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Friday August 23rd 2019

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That's what she said

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Generation Namby-pamby


When did I turn into that crotchety old lady who talks about the good old days when I had to walk uphill both ways, to and from school?  I’d say it was the day before yesterday, when I learned that school had been canceled for my high school student due to anticipated “extreme cold.”  When they canceled school a second day in a row due to sub-zero temperatures, my status was confirmed:  crotchety AND cranky old lady.

In my day (OMG, I can’t believe I just used that phrase), the only thing that closed school was a couple of feet of lake-effect snow dumped overnight – something like the storm that’s hitting the NE US now — a fairly common occurrence at the foothills of the Adirondack Mountains in upstate New York in the mid-60’s.  Cold was measured by the depth of the frost on your windows, the length of the icicles hanging from your eaves, and the frequency with which you had to stop to scrape the ice off of both sides of the windshield on your Volkswagen Beetle.  Neither school nor life was canceled due to cold.  It just would not have been practical given that we had an average of 150 days per year below freezing, and an average low temperature each year in the minus 30 degrees Fahrenheit range.


Girls were required to wear skirts to school, which necessitated the addition of huge, itchy, woolen snowpants to ward off frostbitten knees.  The invention of polar fleece was decades away, and four-wheel drive vehicles were only used on farms.

This week in Boulder, our kids were told to stay home due to temperatures that were certainly nowhere near the average lowest recorded temperature for Boulder of minus 28 degrees in February.  While temperatures did dip below zero, it was nothing that a good pair of boots, a warm hat, and some gloves couldn’t handle.  So what gives?


My theory is that our reluctance to let our little ones out in the cold is a reflection of our reluctance to let them experience any kind of risk.  We slather them in sunscreen in the summer. They can’t ride around the block without a bike helmet and a GPS. And we certainly wouldn’t let them go sledding on Open Space…there are liabilities to consider, after all.

My fear is that we are raising a generation of namby-pamby kids who are afraid to scrape their knees, afraid to experience the bracing cold on a sunshiny day, afraid to try and fail.  I see it reflected in the way we have stripped competitiveness from the classroom, in the way we talk with our kids about sex and drugs and rock and roll and last but not least…in the decision to cancel school in the face of a little cold.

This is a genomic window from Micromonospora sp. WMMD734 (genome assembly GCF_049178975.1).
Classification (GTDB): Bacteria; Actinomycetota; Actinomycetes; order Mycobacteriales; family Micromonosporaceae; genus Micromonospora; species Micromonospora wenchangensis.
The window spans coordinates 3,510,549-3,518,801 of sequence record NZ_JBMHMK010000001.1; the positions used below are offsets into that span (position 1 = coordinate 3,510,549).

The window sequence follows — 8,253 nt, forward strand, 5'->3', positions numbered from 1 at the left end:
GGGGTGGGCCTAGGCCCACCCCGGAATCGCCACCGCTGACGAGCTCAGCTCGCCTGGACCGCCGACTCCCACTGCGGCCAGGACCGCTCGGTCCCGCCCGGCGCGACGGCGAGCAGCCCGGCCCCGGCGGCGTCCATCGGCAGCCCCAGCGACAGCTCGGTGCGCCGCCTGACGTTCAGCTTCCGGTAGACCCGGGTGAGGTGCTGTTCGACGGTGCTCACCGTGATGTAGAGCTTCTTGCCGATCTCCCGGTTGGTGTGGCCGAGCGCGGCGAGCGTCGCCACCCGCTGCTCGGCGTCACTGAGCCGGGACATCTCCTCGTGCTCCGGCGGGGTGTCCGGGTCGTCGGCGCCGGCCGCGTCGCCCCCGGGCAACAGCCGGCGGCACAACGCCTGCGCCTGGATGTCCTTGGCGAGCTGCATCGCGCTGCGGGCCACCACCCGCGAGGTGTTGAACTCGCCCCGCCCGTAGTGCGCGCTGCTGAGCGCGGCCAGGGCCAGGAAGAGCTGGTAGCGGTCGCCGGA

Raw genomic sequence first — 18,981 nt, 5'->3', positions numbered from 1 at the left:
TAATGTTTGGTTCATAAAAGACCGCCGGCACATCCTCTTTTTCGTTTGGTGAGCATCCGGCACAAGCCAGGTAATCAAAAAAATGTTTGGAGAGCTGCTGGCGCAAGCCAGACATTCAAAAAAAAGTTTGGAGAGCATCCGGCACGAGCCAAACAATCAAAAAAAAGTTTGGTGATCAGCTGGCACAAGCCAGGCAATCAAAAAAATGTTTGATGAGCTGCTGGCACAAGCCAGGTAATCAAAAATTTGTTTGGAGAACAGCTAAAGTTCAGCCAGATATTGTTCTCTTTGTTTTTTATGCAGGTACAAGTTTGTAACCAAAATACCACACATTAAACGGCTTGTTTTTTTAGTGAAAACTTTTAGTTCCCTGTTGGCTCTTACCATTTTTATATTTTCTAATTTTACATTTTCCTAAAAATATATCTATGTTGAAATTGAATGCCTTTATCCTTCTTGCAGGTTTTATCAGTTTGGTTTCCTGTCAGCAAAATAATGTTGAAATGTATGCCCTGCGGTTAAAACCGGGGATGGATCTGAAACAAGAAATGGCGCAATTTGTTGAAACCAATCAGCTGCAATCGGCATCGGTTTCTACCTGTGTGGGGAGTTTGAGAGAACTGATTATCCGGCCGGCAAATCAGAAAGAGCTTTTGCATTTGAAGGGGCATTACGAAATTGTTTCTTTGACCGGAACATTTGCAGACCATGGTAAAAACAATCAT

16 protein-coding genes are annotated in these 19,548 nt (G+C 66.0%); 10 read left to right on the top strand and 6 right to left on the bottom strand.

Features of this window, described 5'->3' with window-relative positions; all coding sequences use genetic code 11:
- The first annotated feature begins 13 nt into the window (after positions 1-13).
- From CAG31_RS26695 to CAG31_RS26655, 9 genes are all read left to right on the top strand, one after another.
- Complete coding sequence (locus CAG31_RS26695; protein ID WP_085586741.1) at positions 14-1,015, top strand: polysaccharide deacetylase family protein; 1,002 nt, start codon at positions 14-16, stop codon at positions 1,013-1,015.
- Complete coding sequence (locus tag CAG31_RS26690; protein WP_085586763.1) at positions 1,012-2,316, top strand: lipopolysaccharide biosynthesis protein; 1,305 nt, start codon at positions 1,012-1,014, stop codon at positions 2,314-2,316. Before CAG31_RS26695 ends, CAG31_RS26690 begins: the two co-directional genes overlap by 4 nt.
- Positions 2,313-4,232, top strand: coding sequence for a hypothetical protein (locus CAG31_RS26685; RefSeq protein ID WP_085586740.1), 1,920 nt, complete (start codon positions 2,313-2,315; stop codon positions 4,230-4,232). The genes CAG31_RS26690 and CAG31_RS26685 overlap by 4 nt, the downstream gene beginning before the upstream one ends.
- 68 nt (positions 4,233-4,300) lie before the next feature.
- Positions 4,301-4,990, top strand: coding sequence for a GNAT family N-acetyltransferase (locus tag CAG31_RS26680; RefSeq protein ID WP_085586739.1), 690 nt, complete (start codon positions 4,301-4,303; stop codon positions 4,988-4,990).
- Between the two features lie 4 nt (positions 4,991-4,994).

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4 Responses to “Generation Namby-pamby”

  1. Rita Bowman says:

    I am deeply saddened by the oblivious entitlement in Susan Peterson’s piece, “Generation Namby-Pamby.” Susan, do you not know there are plenty of kids in Boulder, many of them in my neighborhood, who do NOT have a “good pair of boots, a warm hat, or some gloves”? What about our kids who have NO boots, hats, or gloves? For Boulder’s poor, closing school was a godsend. If we have namby-pamby kids, maybe they learned it from watching our indifference to the poverty under our own noses.

    Rita Bowman
    Orchard Grove Mobile Home Park #158

    • Liz Payton says:

      I would think that being in school instead of at home would be particularly important for those kids for a couple of reasons: their parents probably need the free child care and the kids need as much catch-up schooling as possible. I wish the school district would trust the parents to make sure their kids were safe. Maybe we need a way to funnel all the lost-and-found winter gear from my kids’ elementary school to Orchard Grove.

    • Susan Peterson says:

      Rita, I appreciate your advocacy for the dis-advantaged kids in our community. Given my own background and the work that I have done to try to help kids, both in Boulder and around the world, your presumtion that my opinion stems from a root of entitlement is patently false.

  2. DanielleMasursky says:

    I find it rather interesting that it’s your generation that now serves as legislators and school board members and school district superintendents who have instituted and enforced these rules. If they are coddling children, or excessively protecting them from risk, it would seem that they took a different lesson from their experiences growing up than you did. I often hear people, including my own husband, grumbling about these same issues, but I tend to think those folks are a vocal minority, because these rules are pervasive, and they were introduced and supported by someone!!

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